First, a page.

From iPhone to Android

8th July 2010

Given the news that the new iPhone 4’s revolutionary external aerial system is all but useless, I have decided to jump ship and embrace the Android revolution. My new HTC Desire should be arriving within a few days time; just enough time for me to get to grips with Java.



First off, I wouldn’t consider myself an audiophile but I dislike hearing music through cheap speakers. My HiFi consists of a pair of Bowers and Wilkins DM601s and I also have a pair of Sennheiser HD555 headphones. Whilst these are not the best on the market, they do sound exceptionally good. Usually I don’t listen to music on the go, but when I do the Senns aren’t suitable and as we all know the standard iPod earphones are simply terrible. For £17.99  I picked up a pair of Ultimate Ears MetroFi 220 from Ultimate Ears manufacture some of the most well respected IEMs on the market but the MetroFi are designed to capture to general consumer market who are looking for decent quality without breaking the bank.

Comfort and Fit

UE provide three sizes of eartip; small, medium and large. For me the medium were a perfect fit, however I can well believe that if none of the sizes are appropriate for you they may be quite disappointing. I wore the earphones on my train between London and Bristol which was about a 1:30 hour journey. They certainly did not block out all sound but they knocked out the sound of the train and attenuated people’s voices making the journey much more pleasant than it might otherwise have been. I was quite surprised at how noisy the carriage seemed when I took them out at the end of the journey. In terms of comfort, I found I very quickly forgot they were in and my ears did not feel sore at the end of the journey.

Sound Quality

As I have already stated, I am no audiophile so my review is purely my uneducated opinion. The frequency response of these IEMs is quite reasonable for a cheap pair of headphones, most of the treble and mids appear to be there and whilst the bass doesn’t reverberate around your head, it is reasonably respectful. In fairness, when I tried the Sennheiser CX500s I felt they were too bassy and hence unenjoyable. For listening rock, they are relatively balanced; vocals are clear, the guitars don’t sound too harsh and the bass guitar can be clearly heard but is not intrusive. Mozart’s Piano Sonatas certainly showed up the flaws in the treble, the phones sound almost murky and certainly don’t make for enjoyable listening. Film music was handled was handled better; some energy is certainly lost but there isn’t too much to complain about. Dance, Trance and Hip-hop fans will probably want a little bit more bass however for the casual listener I think they pretty good. The soundstage is certainly improved with auto panning effects incorporated into these genres.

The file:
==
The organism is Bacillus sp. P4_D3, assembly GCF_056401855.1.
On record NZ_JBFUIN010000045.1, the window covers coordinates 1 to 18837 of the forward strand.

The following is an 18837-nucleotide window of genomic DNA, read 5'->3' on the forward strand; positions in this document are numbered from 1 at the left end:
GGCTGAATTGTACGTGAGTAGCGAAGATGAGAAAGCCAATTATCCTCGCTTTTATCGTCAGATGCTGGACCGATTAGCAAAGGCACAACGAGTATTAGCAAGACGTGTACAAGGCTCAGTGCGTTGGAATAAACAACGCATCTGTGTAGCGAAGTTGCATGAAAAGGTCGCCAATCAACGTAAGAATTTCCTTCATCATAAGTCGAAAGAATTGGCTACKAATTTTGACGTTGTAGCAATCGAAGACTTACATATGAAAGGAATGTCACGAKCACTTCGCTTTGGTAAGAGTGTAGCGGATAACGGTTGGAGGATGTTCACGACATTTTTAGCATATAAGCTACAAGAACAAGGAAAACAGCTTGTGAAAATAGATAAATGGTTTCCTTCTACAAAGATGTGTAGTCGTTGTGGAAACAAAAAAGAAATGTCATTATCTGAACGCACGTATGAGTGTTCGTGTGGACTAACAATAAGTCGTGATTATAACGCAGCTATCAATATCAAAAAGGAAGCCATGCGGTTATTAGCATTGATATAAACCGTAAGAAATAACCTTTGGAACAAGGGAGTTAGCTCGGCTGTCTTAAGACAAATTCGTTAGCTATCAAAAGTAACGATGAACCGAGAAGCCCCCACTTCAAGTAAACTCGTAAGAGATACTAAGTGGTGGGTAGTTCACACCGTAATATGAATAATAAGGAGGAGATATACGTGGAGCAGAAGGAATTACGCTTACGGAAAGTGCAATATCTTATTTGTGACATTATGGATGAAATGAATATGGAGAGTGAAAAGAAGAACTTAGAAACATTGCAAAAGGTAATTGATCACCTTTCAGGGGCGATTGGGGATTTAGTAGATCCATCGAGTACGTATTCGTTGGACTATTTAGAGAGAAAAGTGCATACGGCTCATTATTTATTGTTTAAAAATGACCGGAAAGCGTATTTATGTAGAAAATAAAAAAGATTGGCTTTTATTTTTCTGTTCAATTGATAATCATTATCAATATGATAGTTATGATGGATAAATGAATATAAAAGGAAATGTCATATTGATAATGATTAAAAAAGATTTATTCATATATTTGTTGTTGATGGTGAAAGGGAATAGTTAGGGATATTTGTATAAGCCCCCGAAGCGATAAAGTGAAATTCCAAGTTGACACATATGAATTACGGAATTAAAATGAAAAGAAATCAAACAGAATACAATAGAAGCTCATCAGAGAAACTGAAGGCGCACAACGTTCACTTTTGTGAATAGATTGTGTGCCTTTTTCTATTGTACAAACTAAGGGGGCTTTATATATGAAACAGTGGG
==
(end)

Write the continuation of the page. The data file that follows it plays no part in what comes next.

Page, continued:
Overall I would say the 220s are very good for £17.99, they certainly do not compare to Sennheiser HD555 but it would be madness to expect them too. They are a huge improvement over the standard iPod earbuds and for many people will probably represent a vastly superior sound. If the eartips fit your ears, the sound isolation is good and they are not uncomfortable. If I were to lose them I probably would replace them with a more expensive model such as the SuperFi 5s however the are over 3 times the price.

If, like me, you find yourself struggling to remember the colour codes for resistors, then you need the ResistorCC app for the iPhone. Unfortunately the free version doesn’t have reverse lookup though this isn’t much of a limitation. Check out the screenshot below…

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